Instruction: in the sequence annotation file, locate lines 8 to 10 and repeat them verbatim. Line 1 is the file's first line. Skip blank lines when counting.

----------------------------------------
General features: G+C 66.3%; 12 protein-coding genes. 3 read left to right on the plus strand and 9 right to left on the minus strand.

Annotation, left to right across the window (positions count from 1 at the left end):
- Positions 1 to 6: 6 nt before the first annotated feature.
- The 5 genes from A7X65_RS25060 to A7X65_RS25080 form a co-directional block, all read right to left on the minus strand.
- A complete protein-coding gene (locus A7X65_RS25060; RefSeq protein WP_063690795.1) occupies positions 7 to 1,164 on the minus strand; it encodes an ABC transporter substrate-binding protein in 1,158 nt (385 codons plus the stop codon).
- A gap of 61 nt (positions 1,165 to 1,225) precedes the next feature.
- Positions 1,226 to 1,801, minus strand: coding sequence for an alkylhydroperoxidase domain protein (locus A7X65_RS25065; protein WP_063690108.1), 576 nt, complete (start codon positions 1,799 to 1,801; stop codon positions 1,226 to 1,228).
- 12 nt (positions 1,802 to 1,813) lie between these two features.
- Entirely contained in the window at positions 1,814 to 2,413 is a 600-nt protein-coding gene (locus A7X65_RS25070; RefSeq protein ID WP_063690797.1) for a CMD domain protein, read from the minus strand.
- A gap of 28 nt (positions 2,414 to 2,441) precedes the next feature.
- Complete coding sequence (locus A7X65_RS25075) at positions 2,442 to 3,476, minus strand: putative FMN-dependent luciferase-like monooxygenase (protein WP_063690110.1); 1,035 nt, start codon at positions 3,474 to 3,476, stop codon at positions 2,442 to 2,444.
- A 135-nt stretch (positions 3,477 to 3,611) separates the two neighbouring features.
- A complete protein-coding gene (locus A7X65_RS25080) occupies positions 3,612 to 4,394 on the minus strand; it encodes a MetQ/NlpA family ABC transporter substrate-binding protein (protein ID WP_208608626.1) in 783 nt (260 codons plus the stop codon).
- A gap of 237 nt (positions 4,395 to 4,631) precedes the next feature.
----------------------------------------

- 12 nt (positions 1,802 to 1,813) lie between these two features.
- Entirely contained in the window at positions 1,814 to 2,413 is a 600-nt protein-coding gene (locus A7X65_RS25070; RefSeq protein ID WP_063690797.1) for a CMD domain protein, read from the minus strand.
- A gap of 28 nt (positions 2,414 to 2,441) precedes the next feature.